CS8803-MDS, Fall 2022
Instructor: Kexin Rong
Time: Mon & Wed 5-6:15PM
Location: Clough Rm 131
Course Description: Humans play an important role in almost all stages in the data analytics lifecycle. In turn, data management and analytics can be made more effective when taking into account the people who design and build these processes as well as those who are impacted by their results. This course explores two roles of humans in the analytics life cycle: data scientists and data consumers.
- The first part of the course focuses on the data scientist role, in which users analyze and explore data in an interactive manner to find patterns. The focus is on building scalable systems to enable interactivity in spite of growing data volumes.
- The second part focuses on the data consumer role, in which users consume and interpret results produced by the systems to form insights. The focus is on developing novel interfaces and functionalities to enhance understanding of the data.
Human-in-the-loop data analytics is a nascent field at the intersection of Databases, Machine Learning and HCI. Students will gain a deep understanding of cutting-edge research through reading and presenting research papers while performing their own original research through course projects.
- Kexin: Friday 11AM-12PM, Klaus 3322
- Kaushik: Thursday 11AM-12PM, Klaus 3319
Prerequisites: Though not required, an undergraduate course in relational database systems and an undergraduate course in machine learning would be helpful.
This course has no midterm or final exams. You will be graded on the basis of your class participation and course projects. We will read one papers for each class, and discuss them in class. Before class, you are expected to submit a short review of the required readings. Each class will also have one or more presenters who are in charge of leading the dicussions. Another significant portion of the grade comes from a semester-long course project, where you can work in a team of 1-3 people on a research project that is related to the course topics.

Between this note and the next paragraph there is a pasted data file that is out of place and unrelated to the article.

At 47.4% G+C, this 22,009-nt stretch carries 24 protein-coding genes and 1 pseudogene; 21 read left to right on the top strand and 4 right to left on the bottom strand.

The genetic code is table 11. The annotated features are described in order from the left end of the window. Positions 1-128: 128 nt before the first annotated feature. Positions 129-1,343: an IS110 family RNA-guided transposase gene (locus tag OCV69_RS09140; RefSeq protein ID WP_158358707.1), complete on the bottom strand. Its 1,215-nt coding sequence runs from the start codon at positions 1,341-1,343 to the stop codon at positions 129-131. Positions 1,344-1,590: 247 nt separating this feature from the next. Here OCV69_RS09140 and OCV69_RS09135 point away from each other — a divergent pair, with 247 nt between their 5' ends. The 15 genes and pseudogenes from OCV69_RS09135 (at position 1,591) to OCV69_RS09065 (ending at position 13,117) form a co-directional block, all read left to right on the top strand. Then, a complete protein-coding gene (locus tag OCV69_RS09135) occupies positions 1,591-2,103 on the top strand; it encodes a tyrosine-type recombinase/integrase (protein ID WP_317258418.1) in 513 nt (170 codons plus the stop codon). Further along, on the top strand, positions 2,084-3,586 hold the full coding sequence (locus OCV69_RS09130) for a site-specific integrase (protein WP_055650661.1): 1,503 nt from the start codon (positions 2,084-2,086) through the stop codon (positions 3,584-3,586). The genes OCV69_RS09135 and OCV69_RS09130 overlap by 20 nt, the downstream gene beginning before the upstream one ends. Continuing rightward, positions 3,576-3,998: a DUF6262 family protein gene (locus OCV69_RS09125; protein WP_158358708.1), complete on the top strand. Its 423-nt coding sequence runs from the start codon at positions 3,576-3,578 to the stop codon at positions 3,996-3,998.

The final grade for the course will be tentatively based on the following weights:
- Participation: 50%
- Paper Review: 15%
- Paper Presentations: 25%
- Class Participation: 10%
- Project: 50%
- Project Proposal: 5%
- Progress Report: 5%
- Evaluation Plan: 5%
- Draft Paper + Peer Review: 5%
- Final Project Presentation: 10%
- Final Paper: 20%
You are encouraged to discuss the required readings with your classmates. However, the paper reviews must be written by yourself. For paper presentations, you are encouraged to reference the authors’ slides, but you can not directly use their slides without any modification. You are expected to abide by the Georgia Tech Honor Code.